I Have a Judgment. Now What?

As anyone can tell you that has been through a lawsuit, it is a long, challenging and arduous experience.  Starting from the filing of the complaint, serving the defendant(s) with the complaint, conducting written discovery and depositions to the trial, there are many obstacles in the way of obtaining a judgment against a defendant.  Assuming, for purposes of this article, that you have overcome the legal hurdles necessary to obtain a judgment; congratulations, you now have another fight on your hands.

Getting Your Judgment Perfected 

Once a finding is made in your favor and you are awarded an amount of money, depending on the circumstances relative to how you received your money award will determine how you have to go about enforcing your judgment.  For example, if obtained your money award through a default judgment, stipulated judgment or court trial, your attorney will need to file form Jud-100 asking the court to approve the judgment amount.  In a jury trial, a judgment will routinely be entered by the clerk following the rendering of the verdict.

No matter how you obtain a favorable result in your lawsuit, before you can begin collecting your money, you first need to obtain a judgment from the judge who oversaw your lawsuit.  Once you obtain your judgment, you will then have to go and enforce your judgment.

Enforcing Your Judgment

Once you have obtained a court executed judgment, you will now have to take steps to enforce the judgment.  Unless your defendant was insured, most defendants will not voluntarily pay you the amount of your judgment.  Instead, you will be required to hunt down the defendant’s assets and attach your judgment to the assets.  However, before you can start going after the defendant’s bank accounts, place liens on the defendant’s property, you must obtain a writ of execution (Form EJ-130).

Writ of Execution

The writ of execution is necessary because this is the document that you will serve on banks to freeze the defendant’s bank accounts in an attempt to collect money for your judgment.  The writ of execution is a document that sets forth the name of the debtor, i.e. the name of the person or company whom you hold the judgment against, the amount of the judgment, plus interest and fees.  For Los Angeles County, there is a page that explains how to fill out a writ of execution.

In Los Angeles County, once you have filled in the writ of execution, you must submit to Dept. 118 in the Stanley Mosk Courthouse.  From there it will be submitted to the judge, who will either accept the writ and sign it or return it to your attorney for corrections.

Valid Writ of Execution

Once you have obtained an enforceable writ of execution, you can now move forward with freezing defendant’s bank accounts.  However, there is a process that must be followed.  Namely, you have to the Sheriff Department in the county where defendant’s bank accounts are located, serve the financial institution with the writ of execution.  In the alternative, if you wish to have more control over when the writ of execution is served on defendant’s financial institution, you can have a process server serve defendant’s financial institution once the Sheriff’s department has approved the writ.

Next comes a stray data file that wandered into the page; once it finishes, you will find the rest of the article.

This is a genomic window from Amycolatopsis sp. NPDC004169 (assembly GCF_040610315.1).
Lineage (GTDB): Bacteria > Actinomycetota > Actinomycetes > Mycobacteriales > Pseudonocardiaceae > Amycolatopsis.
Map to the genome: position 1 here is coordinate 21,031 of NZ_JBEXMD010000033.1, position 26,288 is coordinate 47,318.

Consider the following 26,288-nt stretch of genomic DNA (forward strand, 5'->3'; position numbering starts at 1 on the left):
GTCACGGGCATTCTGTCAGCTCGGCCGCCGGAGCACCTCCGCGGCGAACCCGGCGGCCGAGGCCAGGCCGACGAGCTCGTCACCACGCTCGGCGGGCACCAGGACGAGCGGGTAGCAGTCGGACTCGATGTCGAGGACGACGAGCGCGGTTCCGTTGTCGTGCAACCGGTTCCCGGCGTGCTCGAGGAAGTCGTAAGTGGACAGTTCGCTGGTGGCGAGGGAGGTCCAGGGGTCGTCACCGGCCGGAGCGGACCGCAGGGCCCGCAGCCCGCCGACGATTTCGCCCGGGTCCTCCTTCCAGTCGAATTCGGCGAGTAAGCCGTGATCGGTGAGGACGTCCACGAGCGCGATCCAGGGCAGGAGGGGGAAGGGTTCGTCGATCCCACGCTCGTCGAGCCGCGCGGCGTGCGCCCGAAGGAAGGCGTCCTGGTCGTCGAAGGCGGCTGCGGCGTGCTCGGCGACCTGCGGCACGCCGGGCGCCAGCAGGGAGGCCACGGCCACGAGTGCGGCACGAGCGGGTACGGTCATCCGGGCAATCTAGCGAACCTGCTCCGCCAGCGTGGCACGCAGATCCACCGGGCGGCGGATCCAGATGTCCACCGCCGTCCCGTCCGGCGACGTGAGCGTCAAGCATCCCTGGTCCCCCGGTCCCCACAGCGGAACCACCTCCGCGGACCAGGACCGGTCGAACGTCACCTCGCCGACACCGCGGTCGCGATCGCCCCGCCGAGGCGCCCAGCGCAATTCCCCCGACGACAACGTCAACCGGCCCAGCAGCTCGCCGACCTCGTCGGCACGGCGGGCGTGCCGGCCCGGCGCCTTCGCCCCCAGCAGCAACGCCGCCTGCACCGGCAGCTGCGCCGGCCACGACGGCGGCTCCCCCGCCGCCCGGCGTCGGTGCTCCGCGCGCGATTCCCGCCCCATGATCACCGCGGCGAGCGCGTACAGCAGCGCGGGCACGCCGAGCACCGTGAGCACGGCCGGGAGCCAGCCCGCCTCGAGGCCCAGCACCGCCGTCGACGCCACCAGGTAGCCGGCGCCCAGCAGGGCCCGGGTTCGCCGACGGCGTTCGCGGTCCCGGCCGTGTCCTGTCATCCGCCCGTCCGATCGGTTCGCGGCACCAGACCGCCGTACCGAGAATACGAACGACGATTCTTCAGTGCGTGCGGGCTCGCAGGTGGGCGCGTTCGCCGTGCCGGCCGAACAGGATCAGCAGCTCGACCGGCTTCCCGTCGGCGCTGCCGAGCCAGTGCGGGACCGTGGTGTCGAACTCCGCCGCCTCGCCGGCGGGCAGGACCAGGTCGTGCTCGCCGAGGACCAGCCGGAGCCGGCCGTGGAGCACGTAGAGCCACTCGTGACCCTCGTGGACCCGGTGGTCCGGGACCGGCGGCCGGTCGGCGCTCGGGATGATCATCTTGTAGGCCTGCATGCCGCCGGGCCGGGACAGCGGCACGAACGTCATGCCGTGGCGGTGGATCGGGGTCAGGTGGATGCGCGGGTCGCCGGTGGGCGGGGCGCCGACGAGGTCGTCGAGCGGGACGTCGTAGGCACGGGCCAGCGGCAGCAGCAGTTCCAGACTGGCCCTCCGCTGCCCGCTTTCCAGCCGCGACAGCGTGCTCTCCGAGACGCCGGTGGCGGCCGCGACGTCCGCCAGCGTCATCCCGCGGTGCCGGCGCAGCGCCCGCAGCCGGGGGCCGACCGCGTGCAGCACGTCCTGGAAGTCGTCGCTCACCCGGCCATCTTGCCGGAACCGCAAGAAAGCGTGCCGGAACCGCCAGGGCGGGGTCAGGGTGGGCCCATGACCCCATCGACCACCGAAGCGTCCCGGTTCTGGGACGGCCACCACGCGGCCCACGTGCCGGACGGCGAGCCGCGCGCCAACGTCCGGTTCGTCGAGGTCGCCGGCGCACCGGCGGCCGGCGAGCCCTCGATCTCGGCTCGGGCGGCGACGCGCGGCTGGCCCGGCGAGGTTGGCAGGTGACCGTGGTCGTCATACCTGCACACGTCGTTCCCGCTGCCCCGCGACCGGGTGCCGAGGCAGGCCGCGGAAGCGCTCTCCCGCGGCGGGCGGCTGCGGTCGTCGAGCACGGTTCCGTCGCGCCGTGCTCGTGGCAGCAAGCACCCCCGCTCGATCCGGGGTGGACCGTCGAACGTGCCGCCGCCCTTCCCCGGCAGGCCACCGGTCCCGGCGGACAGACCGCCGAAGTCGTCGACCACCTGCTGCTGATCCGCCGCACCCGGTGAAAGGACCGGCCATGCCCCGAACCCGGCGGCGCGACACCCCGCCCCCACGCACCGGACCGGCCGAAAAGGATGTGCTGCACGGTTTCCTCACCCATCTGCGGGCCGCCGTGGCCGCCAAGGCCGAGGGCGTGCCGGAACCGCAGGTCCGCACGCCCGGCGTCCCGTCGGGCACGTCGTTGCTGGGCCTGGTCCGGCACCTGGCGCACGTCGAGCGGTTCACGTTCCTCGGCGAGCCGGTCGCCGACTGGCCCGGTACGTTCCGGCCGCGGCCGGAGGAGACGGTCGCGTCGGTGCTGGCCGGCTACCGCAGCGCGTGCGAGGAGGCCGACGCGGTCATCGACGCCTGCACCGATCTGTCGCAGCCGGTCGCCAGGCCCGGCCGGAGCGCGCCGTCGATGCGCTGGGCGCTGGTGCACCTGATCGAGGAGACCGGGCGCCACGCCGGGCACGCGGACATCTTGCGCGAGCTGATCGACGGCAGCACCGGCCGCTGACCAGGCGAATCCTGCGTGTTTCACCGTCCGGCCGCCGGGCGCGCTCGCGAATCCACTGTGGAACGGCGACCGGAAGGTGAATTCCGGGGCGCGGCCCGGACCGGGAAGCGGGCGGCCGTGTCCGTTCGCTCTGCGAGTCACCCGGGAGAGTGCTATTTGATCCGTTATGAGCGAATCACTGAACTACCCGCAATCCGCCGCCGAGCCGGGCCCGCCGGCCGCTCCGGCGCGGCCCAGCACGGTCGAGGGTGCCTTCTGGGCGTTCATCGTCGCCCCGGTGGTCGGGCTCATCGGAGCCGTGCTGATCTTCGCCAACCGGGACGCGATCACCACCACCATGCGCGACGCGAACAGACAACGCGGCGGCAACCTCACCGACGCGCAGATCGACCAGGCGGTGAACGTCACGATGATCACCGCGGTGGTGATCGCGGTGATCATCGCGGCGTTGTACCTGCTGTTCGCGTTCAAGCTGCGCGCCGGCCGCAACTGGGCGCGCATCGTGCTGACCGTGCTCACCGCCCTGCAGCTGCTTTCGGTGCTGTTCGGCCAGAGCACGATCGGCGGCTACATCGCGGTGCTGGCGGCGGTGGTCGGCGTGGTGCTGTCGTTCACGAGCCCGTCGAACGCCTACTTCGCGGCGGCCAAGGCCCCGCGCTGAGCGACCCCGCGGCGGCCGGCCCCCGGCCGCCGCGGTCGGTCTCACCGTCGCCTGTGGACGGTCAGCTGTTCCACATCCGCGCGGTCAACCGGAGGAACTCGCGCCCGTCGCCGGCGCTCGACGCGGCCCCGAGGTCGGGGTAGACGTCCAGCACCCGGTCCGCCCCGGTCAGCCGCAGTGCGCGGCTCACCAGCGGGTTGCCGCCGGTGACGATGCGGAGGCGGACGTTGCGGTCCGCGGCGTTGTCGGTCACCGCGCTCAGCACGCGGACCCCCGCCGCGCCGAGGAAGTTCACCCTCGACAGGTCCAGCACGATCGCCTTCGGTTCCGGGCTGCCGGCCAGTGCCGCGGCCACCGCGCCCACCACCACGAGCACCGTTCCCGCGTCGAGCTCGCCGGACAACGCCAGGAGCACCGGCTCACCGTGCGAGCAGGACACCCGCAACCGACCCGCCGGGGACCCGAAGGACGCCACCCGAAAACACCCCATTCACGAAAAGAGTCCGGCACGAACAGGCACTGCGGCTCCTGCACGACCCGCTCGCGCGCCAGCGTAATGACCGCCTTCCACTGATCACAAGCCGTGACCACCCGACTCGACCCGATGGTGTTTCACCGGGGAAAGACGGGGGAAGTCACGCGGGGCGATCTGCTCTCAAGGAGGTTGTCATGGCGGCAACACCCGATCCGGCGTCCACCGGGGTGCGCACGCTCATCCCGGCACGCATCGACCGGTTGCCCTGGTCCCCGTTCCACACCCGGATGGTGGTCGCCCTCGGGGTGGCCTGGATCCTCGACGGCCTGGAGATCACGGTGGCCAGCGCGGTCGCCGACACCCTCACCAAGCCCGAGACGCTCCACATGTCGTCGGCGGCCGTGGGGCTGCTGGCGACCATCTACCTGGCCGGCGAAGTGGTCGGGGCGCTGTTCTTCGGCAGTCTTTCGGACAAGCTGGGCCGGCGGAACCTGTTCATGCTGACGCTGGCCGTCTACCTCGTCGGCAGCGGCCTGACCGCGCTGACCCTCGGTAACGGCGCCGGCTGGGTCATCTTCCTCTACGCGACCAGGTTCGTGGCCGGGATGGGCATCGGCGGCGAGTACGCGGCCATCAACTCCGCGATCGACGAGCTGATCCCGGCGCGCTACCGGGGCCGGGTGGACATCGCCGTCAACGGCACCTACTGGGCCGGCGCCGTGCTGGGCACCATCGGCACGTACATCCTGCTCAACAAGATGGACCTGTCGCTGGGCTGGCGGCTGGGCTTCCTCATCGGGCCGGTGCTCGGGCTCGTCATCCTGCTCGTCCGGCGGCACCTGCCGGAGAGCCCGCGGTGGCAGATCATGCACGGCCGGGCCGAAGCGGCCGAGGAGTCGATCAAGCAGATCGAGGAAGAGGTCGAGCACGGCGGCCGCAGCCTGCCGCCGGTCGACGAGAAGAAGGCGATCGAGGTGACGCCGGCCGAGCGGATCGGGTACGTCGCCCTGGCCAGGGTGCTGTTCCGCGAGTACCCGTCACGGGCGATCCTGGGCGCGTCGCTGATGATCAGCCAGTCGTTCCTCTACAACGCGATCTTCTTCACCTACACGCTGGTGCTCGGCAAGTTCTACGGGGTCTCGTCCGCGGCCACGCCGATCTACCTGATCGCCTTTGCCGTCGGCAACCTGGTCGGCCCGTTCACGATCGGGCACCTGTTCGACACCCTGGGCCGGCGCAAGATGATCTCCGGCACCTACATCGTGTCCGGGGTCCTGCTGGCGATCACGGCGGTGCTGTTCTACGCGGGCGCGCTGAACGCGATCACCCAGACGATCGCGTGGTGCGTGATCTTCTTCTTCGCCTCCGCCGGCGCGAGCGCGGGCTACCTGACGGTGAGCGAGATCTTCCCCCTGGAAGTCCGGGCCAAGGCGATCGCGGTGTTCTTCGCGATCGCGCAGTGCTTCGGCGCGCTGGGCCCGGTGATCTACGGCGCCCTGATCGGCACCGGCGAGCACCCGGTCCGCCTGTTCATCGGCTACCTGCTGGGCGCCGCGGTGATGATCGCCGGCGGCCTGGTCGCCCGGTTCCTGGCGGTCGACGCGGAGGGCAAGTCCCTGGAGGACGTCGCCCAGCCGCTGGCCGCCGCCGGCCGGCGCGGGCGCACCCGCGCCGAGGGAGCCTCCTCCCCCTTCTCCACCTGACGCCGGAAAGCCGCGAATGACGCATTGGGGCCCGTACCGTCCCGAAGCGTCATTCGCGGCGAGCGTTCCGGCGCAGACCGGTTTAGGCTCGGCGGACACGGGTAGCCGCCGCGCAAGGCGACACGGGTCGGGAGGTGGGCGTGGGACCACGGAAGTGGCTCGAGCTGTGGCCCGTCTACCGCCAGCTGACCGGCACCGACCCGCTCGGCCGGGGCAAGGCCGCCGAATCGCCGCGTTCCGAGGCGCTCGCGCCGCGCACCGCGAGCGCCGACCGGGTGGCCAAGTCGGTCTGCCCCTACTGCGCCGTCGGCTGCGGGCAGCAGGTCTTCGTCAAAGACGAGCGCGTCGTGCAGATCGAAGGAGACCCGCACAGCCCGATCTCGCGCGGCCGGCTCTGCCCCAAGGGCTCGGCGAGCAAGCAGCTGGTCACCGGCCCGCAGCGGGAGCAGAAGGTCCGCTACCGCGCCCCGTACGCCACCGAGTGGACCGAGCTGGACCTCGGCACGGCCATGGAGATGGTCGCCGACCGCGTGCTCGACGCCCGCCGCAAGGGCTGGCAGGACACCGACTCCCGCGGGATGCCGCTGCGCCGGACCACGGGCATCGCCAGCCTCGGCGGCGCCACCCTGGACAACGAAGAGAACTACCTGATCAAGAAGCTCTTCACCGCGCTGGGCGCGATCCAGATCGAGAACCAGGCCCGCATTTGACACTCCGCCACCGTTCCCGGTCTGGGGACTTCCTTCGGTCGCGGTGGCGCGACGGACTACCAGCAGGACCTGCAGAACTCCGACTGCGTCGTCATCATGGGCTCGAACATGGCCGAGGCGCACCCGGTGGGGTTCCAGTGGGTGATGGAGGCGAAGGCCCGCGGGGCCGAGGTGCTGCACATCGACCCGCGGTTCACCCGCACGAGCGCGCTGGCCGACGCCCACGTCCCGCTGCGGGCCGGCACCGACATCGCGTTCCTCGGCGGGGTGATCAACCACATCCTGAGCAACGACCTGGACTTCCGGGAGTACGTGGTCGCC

If you decide to have a process server serve a writ of execution on behalf of the Sheriff’s department, you will need to provide the Sheriff’s department with the following items:

  • A Letter of Instruction sent to the the Sheriff’s Dept. advising the Sheriff that you wish to have a process server serve the writ of execution on the financial institution.
  • Writ of Execution
  • Notice of Levy (Form EJ-150)
  • Memorandum of Garnishee (Form EJ-152)
  • Exemptions from Enforcement of Judgment (If the debtor is a natural person.)
  • Current dollar amounts of exemptions (If the debtor is a natural person.)
  • Claim of exemption (If the debtor is a natural person.)
  • Financial Statement (If the debtor is a natural person.)

Once these documents have been served on the bank, the bank will automatically freeze the debtor’s accounts.  The bank will then send in the debtor’s financial information to the Sheriff’s department within 21 days.  Assuming there is money in the account, this money will be collected by the Sheriff’s department, paid to the you and applied towards your judgment amount.

This process must be followed for each financial institution that you seek to issue a writ of execution on. The judgment obtained against the defendant is valid for ten (10) years.  After ten years, the judgment must be renewed or you will lose your right to enforce it.

If you have any questions or comments regarding this article, feel free to contact the attorneys at The Rinka Law Firm at 877-778-8678.

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